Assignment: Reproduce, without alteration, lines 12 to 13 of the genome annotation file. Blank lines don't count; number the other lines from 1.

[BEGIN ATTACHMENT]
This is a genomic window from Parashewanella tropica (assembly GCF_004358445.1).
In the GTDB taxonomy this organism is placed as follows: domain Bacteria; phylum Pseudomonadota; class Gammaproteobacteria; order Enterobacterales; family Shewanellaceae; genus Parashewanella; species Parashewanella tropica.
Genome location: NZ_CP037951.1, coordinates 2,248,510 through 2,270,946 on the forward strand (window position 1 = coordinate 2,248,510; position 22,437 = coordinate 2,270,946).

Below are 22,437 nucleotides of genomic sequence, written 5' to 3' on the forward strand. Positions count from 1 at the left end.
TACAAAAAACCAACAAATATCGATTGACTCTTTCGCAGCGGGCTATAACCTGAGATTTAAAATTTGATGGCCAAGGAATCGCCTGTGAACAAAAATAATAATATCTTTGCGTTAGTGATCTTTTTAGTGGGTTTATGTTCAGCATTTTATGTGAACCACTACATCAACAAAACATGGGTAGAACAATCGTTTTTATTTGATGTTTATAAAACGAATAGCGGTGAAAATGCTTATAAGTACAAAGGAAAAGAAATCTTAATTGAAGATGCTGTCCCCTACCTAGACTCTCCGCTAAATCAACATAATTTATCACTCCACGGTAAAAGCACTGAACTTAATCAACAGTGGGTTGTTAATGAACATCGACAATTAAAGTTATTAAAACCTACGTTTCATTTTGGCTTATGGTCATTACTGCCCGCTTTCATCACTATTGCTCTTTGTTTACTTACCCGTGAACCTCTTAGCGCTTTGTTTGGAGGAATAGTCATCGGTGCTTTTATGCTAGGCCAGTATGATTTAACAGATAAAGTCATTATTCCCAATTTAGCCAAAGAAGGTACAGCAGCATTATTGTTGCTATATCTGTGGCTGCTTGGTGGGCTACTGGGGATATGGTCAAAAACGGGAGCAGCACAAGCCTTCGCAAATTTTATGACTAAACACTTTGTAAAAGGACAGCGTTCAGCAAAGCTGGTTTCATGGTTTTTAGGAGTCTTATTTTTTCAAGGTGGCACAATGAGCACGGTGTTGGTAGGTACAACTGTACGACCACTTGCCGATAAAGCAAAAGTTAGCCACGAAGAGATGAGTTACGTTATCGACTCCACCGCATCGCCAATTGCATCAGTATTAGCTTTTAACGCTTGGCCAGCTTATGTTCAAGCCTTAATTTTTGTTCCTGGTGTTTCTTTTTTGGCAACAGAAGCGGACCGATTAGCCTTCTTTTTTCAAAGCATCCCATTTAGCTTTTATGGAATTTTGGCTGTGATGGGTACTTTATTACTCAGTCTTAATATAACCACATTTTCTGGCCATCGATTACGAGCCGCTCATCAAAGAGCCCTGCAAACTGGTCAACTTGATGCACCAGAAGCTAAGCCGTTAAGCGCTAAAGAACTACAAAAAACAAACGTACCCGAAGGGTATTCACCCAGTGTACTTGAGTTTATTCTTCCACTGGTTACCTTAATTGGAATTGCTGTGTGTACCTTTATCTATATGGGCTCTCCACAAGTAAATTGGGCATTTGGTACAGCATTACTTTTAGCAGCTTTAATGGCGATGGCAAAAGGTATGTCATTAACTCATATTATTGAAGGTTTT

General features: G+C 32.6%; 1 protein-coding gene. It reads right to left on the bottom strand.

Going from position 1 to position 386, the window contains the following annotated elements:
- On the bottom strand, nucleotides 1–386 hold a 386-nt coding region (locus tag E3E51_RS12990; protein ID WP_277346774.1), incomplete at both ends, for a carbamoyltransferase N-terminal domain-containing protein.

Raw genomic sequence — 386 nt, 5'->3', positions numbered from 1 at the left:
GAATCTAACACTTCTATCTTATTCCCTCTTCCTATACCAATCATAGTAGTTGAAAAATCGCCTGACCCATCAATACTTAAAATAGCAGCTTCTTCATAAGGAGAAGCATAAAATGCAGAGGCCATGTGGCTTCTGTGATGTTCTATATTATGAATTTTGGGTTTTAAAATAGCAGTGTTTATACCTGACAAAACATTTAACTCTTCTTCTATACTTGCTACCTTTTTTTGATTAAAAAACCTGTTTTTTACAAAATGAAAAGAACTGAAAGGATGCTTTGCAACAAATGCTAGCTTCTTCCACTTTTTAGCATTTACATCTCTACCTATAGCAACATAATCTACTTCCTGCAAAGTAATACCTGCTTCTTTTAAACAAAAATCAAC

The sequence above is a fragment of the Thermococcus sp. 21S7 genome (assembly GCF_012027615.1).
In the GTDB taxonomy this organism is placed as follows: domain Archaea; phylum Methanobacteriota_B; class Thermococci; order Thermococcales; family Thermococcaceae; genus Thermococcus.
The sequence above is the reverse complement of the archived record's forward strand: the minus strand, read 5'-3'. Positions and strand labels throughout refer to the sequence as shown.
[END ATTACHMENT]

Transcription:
In the GTDB taxonomy this organism is placed as follows: domain Archaea; phylum Methanobacteriota_B; class Thermococci; order Thermococcales; family Thermococcaceae; genus Thermococcus.
The sequence above is the reverse complement of the archived record's forward strand: the minus strand, read 5'-3'. Positions and strand labels throughout refer to the sequence as shown.